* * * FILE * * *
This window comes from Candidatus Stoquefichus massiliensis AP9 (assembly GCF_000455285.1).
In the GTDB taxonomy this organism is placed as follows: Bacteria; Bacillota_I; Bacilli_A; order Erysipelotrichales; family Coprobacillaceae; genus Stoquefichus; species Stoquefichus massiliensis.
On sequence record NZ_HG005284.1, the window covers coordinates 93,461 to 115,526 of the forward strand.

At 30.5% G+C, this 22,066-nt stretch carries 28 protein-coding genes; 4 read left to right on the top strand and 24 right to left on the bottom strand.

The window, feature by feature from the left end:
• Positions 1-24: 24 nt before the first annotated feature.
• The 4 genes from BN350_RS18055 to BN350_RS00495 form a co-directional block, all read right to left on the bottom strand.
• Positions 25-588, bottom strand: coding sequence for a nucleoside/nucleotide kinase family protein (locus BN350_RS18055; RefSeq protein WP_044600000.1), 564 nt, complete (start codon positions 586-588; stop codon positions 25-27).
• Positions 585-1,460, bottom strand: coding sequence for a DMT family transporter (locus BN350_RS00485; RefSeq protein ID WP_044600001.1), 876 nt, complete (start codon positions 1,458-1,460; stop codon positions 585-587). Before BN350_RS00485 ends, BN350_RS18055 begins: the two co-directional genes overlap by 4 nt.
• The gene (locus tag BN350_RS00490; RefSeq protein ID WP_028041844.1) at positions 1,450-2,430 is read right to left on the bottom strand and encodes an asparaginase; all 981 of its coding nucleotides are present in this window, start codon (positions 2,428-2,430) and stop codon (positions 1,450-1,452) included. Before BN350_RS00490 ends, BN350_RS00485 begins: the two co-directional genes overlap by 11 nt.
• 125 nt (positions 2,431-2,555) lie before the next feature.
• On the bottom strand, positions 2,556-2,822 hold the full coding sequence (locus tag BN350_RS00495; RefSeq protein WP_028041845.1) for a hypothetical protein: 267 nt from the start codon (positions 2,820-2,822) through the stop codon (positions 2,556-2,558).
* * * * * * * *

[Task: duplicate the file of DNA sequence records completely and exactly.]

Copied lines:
This window comes from Candidatus Stoquefichus massiliensis AP9 (assembly GCF_000455285.1).
In the GTDB taxonomy this organism is placed as follows: Bacteria; Bacillota_I; Bacilli_A; order Erysipelotrichales; family Coprobacillaceae; genus Stoquefichus; species Stoquefichus massiliensis.
On sequence record NZ_HG005284.1, the window covers coordinates 93,461 to 115,526 of the forward strand.

At 30.5% G+C, this 22,066-nt stretch carries 28 protein-coding genes; 4 read left to right on the top strand and 24 right to left on the bottom strand.

The window, feature by feature from the left end:
• Positions 1-24: 24 nt before the first annotated feature.
• The 4 genes from BN350_RS18055 to BN350_RS00495 form a co-directional block, all read right to left on the bottom strand.
• Positions 25-588, bottom strand: coding sequence for a nucleoside/nucleotide kinase family protein (locus BN350_RS18055; RefSeq protein WP_044600000.1), 564 nt, complete (start codon positions 586-588; stop codon positions 25-27).
• Positions 585-1,460, bottom strand: coding sequence for a DMT family transporter (locus BN350_RS00485; RefSeq protein ID WP_044600001.1), 876 nt, complete (start codon positions 1,458-1,460; stop codon positions 585-587). Before BN350_RS00485 ends, BN350_RS18055 begins: the two co-directional genes overlap by 4 nt.
• The gene (locus tag BN350_RS00490; RefSeq protein ID WP_028041844.1) at positions 1,450-2,430 is read right to left on the bottom strand and encodes an asparaginase; all 981 of its coding nucleotides are present in this window, start codon (positions 2,428-2,430) and stop codon (positions 1,450-1,452) included. Before BN350_RS00490 ends, BN350_RS00485 begins: the two co-directional genes overlap by 11 nt.
• 125 nt (positions 2,431-2,555) lie before the next feature.
• On the bottom strand, positions 2,556-2,822 hold the full coding sequence (locus tag BN350_RS00495; RefSeq protein WP_028041845.1) for a hypothetical protein: 267 nt from the start codon (positions 2,820-2,822) through the stop codon (positions 2,556-2,558).